Although there is never the perfect time to have a risk-related discussion with a child, one clinical psychologist explains ways in which parents can approach the difficult topic.
Genetic risk for cancer is random. For people who carry specific mutations, such as BRCA1 or BRCA2, there is a 50/50 chance they will pass that gene onto a child. So, how does a person go on to tell their child they may be predisposed to a hereditary cancer? What words should be used? When is the best time to tell them?
Those answers are based on each family, since they are all different, said Karen Hurley, Ph.D., who specializes in hereditary cancer risk at Cleveland Clinic, during her presentation at the 11th annual Joining FORCEs Against Hereditary Cancer Conference held Oct. 19-20 in San Diego. “Some families don’t like to talk about feelings and some families have feelings that are kind of all over the place and they are comforting expressing them,” she said. “That’s going to cover how you’re going to approach this very emotional topic.”
Some reasons parents may not want to tell their children include the need to want to protect them, as well as feeling helpless and guilty. “Guilt is a normal response when we are faced with uncontrollable situations,” Hurley said.
But remaining silent about the family history may lead to isolation or children feeling betrayed that it was kept from them. It also denies them the opportunity to grow or rise to the occasion, especially older children, explained Hurley. “Parents sometimes underestimate the emotional capacity of their children to respond openly to the situation,” she said.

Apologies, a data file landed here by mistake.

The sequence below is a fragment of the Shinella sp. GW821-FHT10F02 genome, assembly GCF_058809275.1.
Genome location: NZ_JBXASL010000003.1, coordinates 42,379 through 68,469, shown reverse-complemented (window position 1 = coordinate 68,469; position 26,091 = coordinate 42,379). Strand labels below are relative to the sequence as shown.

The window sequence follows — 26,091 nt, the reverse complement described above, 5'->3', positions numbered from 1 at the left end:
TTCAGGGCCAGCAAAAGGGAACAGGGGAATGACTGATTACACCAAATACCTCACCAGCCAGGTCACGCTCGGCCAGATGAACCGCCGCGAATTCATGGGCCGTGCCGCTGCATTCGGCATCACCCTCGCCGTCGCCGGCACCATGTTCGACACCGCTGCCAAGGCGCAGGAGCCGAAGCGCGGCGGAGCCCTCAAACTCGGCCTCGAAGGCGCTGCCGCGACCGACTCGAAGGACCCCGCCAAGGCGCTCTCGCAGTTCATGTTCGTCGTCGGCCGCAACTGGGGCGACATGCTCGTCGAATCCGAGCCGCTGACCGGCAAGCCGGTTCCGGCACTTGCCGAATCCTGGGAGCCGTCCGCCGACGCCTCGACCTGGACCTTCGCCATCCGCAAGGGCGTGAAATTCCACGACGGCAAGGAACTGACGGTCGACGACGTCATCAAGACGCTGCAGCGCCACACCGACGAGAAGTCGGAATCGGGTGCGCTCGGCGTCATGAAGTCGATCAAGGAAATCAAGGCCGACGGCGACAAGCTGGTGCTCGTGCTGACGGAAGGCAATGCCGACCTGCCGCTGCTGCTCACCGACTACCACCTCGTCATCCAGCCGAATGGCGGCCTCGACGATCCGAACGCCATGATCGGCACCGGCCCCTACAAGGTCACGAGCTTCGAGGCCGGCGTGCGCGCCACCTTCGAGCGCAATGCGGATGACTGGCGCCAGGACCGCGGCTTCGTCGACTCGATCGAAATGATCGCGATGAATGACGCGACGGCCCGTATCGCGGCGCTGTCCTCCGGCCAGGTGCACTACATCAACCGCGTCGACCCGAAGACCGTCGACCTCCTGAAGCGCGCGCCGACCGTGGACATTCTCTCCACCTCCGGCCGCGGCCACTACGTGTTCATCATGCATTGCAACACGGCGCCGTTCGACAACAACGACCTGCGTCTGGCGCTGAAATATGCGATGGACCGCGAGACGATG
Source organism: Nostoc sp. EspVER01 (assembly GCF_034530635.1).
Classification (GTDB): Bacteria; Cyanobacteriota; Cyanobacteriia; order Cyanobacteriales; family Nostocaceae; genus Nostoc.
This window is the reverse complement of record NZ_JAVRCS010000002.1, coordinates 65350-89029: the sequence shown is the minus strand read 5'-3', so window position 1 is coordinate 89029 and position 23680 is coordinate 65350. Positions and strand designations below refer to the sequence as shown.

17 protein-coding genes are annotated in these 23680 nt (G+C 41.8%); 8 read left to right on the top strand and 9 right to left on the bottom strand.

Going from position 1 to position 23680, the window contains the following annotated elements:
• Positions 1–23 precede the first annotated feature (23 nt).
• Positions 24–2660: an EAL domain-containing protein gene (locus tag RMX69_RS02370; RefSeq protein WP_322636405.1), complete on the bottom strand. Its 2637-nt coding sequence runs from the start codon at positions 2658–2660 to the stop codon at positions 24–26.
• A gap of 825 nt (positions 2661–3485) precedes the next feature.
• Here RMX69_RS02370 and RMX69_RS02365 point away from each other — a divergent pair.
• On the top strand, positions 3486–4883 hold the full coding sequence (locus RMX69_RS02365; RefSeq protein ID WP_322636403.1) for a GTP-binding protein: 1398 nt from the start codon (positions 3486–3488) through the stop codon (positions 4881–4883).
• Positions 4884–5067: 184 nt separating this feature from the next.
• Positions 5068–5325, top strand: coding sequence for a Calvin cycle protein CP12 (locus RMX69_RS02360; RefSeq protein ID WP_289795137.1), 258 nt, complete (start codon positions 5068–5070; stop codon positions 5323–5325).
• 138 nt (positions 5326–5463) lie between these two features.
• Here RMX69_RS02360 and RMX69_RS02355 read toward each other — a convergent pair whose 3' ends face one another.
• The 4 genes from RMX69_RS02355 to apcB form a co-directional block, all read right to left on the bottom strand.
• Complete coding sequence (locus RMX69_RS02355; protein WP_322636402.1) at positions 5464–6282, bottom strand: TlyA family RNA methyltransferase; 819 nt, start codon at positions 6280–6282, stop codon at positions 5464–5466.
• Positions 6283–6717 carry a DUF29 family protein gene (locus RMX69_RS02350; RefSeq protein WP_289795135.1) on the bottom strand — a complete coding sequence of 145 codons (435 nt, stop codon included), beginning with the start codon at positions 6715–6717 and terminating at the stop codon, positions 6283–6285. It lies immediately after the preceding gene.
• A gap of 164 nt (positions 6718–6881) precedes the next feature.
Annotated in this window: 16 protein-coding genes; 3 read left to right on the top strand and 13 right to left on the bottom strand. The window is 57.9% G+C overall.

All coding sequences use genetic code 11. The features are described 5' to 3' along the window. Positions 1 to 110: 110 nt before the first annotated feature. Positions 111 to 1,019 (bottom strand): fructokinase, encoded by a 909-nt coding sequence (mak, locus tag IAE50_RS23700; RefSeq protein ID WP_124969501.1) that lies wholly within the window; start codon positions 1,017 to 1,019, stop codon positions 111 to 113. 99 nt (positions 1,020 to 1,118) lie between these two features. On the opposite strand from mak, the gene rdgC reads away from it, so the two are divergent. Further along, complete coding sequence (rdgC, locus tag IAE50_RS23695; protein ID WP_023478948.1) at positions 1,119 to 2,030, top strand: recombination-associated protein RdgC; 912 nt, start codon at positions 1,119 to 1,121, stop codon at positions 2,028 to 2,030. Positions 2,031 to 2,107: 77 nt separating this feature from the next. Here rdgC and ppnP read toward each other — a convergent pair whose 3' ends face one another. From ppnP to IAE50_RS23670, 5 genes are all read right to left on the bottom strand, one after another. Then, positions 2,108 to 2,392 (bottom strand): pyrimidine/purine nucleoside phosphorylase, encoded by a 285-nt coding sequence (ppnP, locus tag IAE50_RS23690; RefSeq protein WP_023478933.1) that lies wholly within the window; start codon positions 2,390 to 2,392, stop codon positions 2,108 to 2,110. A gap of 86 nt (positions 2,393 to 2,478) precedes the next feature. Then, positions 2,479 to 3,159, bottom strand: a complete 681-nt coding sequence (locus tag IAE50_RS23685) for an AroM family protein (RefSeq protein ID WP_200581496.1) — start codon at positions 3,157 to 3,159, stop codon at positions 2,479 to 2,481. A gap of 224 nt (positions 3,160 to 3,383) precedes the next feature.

Before having the conversation, parents should “put on their oxygen mask,” Hurley advised. This means parents must acknowledge their own feelings of guilt, sadness, fear, anger and helplessness. Then, let those feelings pass — for some, that’s a week and others a month, Hurley noted. And, it’s important to build a support system of at least one other adult who a parent can say anything to without feeling judged.
Hurley presented five tips — from Massachusetts General Hospital’s Parenting at a Challenging Time
— to consider when parents are ready to discuss hereditary cancer risk:
- don’t let a child overhear it
- listen for what the child already knows, then build on that
- use simple, age-appropriate language
- allow the child to tell them how much or how little they want to know
- see communication as a process, not a one-time event
“Mommy is going to the hospital because she has a boo-boo in her breast is going to be confusing to a child,” Hurley said. “The kid may say, ‘If I have a boo-boo am I going to have to go to the hospital?’ We forget that kids are not processing things in the same way.”
Maintaining the child’s routine, such as meals, sleep schedule and school, is important. It also benefits them to continue regular activities, such as sports and hobbies; keeping in contact with their peers; and giving them age-appropriate responsibilities.
“One of the best things you can do in helping a child process risk-related information is to keep it in perspective, so that the main event that is going on is keeping their normal development on track as much as possible,” said Hurley.
To prepare for the conversation, parents should ask themselves: What do I hope for or imagine as the outcome of the talk? What am I hoping for myself?
Parents should consider not only the age of a child, but also the maturity level. The average age of telling a child about a risk of a mutation in the family is 12 to 13 years old. “This is when the brain starts maturing,” Hurley said. “There is actually a change in the neurons.”
She added that there is no right or wrong answer whether to tell children together or separately, but rather base that on how close the family is and the age span.
“You can’t protect your child from all kinds of harm, but you can start to teach your child how to cope with challenge,” Hurley said. “You may not have control over whether your child has inherited the mutation, but you have a lot of control over what kind of parent you want to be and what you want to teach your children. And that is a powerful legacy to pass on.”